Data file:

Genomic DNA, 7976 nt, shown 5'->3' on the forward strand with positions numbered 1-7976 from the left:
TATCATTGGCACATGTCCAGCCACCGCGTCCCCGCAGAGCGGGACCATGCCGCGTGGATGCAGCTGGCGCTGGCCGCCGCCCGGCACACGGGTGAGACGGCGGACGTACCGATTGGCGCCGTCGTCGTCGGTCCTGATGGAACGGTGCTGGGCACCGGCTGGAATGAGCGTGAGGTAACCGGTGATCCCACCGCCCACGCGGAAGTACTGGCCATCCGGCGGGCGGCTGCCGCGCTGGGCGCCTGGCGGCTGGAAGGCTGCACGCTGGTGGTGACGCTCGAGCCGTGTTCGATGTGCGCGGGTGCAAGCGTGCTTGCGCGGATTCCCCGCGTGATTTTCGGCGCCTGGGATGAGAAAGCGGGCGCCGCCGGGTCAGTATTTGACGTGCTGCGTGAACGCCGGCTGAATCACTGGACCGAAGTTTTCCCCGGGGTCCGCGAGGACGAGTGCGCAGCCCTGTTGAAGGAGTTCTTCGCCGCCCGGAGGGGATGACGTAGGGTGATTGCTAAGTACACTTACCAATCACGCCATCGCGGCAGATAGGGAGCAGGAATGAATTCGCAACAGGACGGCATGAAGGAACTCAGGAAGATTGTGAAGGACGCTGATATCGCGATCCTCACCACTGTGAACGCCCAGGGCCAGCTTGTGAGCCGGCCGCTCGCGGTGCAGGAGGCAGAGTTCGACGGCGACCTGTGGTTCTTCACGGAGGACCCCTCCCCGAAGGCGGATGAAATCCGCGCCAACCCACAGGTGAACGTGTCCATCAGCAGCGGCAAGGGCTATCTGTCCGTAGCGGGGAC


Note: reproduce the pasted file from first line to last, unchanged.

Genomic DNA, 7976 nt, shown 5'->3' on the forward strand with positions numbered 1-7976 from the left:
TATCATTGGCACATGTCCAGCCACCGCGTCCCCGCAGAGCGGGACCATGCCGCGTGGATGCAGCTGGCGCTGGCCGCCGCCCGGCACACGGGTGAGACGGCGGACGTACCGATTGGCGCCGTCGTCGTCGGTCCTGATGGAACGGTGCTGGGCACCGGCTGGAATGAGCGTGAGGTAACCGGTGATCCCACCGCCCACGCGGAAGTACTGGCCATCCGGCGGGCGGCTGCCGCGCTGGGCGCCTGGCGGCTGGAAGGCTGCACGCTGGTGGTGACGCTCGAGCCGTGTTCGATGTGCGCGGGTGCAAGCGTGCTTGCGCGGATTCCCCGCGTGATTTTCGGCGCCTGGGATGAGAAAGCGGGCGCCGCCGGGTCAGTATTTGACGTGCTGCGTGAACGCCGGCTGAATCACTGGACCGAAGTTTTCCCCGGGGTCCGCGAGGACGAGTGCGCAGCCCTGTTGAAGGAGTTCTTCGCCGCCCGGAGGGGATGACGTAGGGTGATTGCTAAGTACACTTACCAATCACGCCATCGCGGCAGATAGGGAGCAGGAATGAATTCGCAACAGGACGGCATGAAGGAACTCAGGAAGATTGTGAAGGACGCTGATATCGCGATCCTCACCACTGTGAACGCCCAGGGCCAGCTTGTGAGCCGGCCGCTCGCGGTGCAGGAGGCAGAGTTCGACGGCGACCTGTGGTTCTTCACGGAGGACCCCTCCCCGAAGGCGGATGAAATCCGCGCCAACCCACAGGTGAACGTGTCCATCAGCAGCGGCAAGGGCTATCTGTCCGTAGCGGGGAC